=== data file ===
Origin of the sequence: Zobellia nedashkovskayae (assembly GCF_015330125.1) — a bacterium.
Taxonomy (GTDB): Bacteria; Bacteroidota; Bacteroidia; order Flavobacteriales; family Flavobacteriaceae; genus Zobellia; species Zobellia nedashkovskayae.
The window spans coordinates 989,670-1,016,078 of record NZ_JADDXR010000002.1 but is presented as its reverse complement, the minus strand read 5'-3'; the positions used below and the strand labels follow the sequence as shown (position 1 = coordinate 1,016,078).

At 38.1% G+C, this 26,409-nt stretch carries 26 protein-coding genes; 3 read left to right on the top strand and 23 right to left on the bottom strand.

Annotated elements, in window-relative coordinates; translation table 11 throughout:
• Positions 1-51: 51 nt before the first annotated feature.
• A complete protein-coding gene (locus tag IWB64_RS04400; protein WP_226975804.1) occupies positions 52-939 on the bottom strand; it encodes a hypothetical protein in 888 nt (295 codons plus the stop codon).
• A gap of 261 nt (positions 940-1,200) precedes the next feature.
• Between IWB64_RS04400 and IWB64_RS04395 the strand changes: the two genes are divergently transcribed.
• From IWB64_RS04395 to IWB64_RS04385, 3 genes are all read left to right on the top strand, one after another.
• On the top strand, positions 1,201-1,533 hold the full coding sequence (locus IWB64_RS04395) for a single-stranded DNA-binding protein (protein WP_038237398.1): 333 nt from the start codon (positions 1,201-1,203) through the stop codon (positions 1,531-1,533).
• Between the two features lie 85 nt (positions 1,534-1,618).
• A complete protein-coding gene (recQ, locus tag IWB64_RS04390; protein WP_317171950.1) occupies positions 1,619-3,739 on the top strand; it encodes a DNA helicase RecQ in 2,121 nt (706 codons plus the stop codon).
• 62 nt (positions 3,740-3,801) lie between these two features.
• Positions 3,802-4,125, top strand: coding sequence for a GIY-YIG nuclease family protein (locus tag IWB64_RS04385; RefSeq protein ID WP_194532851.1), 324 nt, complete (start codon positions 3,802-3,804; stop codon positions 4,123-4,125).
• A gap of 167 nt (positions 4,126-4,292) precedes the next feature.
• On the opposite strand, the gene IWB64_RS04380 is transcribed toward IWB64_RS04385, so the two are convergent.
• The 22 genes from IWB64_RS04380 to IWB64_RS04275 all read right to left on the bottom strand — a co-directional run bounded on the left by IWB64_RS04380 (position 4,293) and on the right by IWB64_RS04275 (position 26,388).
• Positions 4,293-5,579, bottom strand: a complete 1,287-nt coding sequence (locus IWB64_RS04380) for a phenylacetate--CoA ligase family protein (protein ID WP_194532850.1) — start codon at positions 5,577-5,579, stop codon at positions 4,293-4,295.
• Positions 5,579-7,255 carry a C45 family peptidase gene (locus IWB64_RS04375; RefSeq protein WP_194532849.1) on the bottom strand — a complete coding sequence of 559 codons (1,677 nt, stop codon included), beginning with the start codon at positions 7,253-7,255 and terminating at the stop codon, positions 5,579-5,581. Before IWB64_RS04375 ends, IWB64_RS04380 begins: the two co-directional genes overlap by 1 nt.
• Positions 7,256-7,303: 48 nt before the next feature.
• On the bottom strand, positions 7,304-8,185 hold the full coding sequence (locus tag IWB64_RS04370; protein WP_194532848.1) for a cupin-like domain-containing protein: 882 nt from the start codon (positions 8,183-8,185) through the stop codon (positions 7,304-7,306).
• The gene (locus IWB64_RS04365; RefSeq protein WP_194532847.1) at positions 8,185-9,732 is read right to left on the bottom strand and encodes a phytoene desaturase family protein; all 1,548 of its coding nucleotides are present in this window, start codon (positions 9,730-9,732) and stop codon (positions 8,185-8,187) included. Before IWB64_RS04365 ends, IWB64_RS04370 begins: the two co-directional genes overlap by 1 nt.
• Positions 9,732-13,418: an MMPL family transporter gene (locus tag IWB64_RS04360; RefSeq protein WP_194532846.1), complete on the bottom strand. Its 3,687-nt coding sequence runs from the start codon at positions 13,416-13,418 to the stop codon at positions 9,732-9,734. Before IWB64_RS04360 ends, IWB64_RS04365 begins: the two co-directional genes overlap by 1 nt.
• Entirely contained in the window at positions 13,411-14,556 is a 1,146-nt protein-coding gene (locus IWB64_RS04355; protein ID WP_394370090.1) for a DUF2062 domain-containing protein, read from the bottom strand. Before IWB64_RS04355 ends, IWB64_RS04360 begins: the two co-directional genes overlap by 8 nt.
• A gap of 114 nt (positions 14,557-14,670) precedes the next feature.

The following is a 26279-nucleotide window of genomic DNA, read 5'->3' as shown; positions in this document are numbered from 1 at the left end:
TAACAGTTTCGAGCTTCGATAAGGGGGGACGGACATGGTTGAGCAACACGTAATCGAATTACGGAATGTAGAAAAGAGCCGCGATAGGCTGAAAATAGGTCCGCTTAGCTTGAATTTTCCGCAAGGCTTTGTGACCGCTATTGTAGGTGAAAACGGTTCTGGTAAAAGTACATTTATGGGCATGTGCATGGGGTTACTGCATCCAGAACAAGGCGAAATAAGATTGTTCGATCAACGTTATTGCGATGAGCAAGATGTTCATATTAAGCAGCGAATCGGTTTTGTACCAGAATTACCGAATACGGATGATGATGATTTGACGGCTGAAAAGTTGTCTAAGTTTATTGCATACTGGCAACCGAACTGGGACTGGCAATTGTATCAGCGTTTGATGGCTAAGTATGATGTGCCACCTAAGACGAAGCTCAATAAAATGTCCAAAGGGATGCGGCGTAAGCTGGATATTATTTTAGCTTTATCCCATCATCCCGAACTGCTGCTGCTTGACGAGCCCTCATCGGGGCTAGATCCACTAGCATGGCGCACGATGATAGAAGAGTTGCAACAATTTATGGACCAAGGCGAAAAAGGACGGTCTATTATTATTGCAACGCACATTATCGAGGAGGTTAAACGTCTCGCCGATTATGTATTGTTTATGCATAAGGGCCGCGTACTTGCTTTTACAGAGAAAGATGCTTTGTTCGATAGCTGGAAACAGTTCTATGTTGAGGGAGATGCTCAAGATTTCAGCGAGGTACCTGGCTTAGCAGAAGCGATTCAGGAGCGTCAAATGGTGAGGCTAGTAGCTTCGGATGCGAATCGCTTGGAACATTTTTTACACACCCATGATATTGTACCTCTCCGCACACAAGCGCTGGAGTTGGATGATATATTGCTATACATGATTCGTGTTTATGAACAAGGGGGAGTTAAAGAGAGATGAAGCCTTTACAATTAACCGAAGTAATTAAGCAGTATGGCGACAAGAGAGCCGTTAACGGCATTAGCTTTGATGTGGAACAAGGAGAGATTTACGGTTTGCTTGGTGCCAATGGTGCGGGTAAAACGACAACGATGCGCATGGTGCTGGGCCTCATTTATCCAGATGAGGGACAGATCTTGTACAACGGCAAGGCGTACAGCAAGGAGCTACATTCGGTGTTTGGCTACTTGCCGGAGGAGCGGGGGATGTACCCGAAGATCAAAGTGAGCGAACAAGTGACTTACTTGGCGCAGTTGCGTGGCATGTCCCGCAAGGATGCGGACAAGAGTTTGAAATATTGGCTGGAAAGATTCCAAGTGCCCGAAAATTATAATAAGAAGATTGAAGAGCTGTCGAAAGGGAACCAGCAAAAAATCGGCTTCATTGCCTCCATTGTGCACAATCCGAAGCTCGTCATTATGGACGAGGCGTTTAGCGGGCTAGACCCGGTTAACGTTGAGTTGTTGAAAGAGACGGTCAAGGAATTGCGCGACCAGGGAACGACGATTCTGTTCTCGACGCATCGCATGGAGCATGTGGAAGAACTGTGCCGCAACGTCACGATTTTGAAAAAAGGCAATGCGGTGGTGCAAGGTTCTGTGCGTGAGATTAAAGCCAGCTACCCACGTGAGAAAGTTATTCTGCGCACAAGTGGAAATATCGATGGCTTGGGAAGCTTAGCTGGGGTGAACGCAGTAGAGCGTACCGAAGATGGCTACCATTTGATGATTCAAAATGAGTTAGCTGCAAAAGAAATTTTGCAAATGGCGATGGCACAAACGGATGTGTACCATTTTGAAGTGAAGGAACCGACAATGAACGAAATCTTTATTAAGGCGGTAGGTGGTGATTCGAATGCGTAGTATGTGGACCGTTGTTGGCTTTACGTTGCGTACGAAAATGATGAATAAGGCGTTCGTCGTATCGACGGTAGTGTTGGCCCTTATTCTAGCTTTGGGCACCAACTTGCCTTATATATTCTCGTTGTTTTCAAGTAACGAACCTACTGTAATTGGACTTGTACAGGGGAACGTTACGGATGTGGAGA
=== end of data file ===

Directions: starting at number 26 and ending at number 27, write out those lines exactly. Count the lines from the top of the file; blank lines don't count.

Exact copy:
• A gap of 114 nt (positions 14,557-14,670) precedes the next feature.

The following is a 26279-nucleotide window of genomic DNA, read 5'->3' as shown; positions in this document are numbered from 1 at the left end: